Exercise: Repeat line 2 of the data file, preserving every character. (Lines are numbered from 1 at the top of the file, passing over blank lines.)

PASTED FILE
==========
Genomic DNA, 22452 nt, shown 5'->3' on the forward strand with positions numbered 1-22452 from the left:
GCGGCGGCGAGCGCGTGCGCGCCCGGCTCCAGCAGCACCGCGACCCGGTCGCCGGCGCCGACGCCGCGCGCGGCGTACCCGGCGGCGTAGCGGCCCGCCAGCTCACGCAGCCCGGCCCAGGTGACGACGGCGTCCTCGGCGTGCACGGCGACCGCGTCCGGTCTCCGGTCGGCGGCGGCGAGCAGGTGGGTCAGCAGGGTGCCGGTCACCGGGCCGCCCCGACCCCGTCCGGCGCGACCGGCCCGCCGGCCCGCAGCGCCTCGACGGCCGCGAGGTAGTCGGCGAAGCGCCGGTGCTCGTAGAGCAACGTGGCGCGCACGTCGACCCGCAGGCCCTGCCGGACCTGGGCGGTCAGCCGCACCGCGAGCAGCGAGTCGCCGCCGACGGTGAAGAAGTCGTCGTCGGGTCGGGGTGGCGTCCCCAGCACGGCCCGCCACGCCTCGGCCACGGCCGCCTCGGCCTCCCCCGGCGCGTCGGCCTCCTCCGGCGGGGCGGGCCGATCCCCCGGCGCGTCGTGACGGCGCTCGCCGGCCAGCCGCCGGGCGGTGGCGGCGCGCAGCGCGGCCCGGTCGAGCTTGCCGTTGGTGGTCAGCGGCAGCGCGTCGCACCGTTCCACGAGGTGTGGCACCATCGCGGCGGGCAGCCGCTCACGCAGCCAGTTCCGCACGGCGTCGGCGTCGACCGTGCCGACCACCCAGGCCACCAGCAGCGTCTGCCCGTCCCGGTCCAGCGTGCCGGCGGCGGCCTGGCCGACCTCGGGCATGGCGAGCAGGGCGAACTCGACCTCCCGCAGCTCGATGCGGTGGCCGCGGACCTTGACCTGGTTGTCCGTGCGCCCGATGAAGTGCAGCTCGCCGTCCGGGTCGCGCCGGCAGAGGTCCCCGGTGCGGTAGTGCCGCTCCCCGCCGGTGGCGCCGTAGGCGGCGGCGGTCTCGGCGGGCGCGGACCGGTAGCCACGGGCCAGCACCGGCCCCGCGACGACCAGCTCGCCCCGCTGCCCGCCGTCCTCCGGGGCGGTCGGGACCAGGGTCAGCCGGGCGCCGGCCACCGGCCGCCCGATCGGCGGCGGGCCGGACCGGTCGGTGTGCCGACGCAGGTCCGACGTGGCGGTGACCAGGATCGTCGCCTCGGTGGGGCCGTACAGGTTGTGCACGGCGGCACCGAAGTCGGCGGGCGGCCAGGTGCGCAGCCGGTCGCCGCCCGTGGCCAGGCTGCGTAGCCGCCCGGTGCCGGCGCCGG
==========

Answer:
GCGGCGGCGAGCGCGTGCGCGCCCGGCTCCAGCAGCACCGCGACCCGGTCGCCGGCGCCGACGCCGCGCGCGGCGTACCCGGCGGCGTAGCGGCCCGCCAGCTCACGCAGCCCGGCCCAGGTGACGACGGCGTCCTCGGCGTGCACGGCGACCGCGTCCGGTCTCCGGTCGGCGGCGGCGAGCAGGTGGGTCAGCAGGGTGCCGGTCACCGGGCCGCCCCGACCCCGTCCGGCGCGACCGGCCCGCCGGCCCGCAGCGCCTCGACGGCCGCGAGGTAGTCGGCGAAGCGCCGGTGCTCGTAGAGCAACGTGGCGCGCACGTCGACCCGCAGGCCCTGCCGGACCTGGGCGGTCAGCCGCACCGCGAGCAGCGAGTCGCCGCCGACGGTGAAGAAGTCGTCGTCGGGTCGGGGTGGCGTCCCCAGCACGGCCCGCCACGCCTCGGCCACGGCCGCCTCGGCCTCCCCCGGCGCGTCGGCCTCCTCCGGCGGGGCGGGCCGATCCCCCGGCGCGTCGTGACGGCGCTCGCCGGCCAGCCGCCGGGCGGTGGCGGCGCGCAGCGCGGCCCGGTCGAGCTTGCCGTTGGTGGTCAGCGGCAGCGCGTCGCACCGTTCCACGAGGTGTGGCACCATCGCGGCGGGCAGCCGCTCACGCAGCCAGTTCCGCACGGCGTCGGCGTCGACCGTGCCGACCACCCAGGCCACCAGCAGCGTCTGCCCGTCCCGGTCCAGCGTGCCGGCGGCGGCCTGGCCGACCTCGGGCATGGCGAGCAGGGCGAACTCGACCTCCCGCAGCTCGATGCGGTGGCCGCGGACCTTGACCTGGTTGTCCGTGCGCCCGATGAAGTGCAGCTCGCCGTCCGGGTCGCGCCGGCAGAGGTCCCCGGTGCGGTAGTGCCGCTCCCCGCCGGTGGCGCCGTAGGCGGCGGCGGTCTCGGCGGGCGCGGACCGGTAGCCACGGGCCAGCACCGGCCCCGCGACGACCAGCTCGCCCCGCTGCCCGCCGTCCTCCGGGGCGGTCGGGACCAGGGTCAGCCGGGCGCCGGCCACCGGCCGCCCGATCGGCGGCGGGCCGGACCGGTCGGTGTGCCGACGCAGGTCCGACGTGGCGGTGACCAGGATCGTCGCCTCGGTGGGGCCGTACAGGTTGTGCACGGCGGCACCGAAGTCGGCGGGCGGCCAGGTGCGCAGCCGGTCGCCGCCCGTGGCCAGGCTGCGTAGCCGCCCGGTGCCGGCGCCGG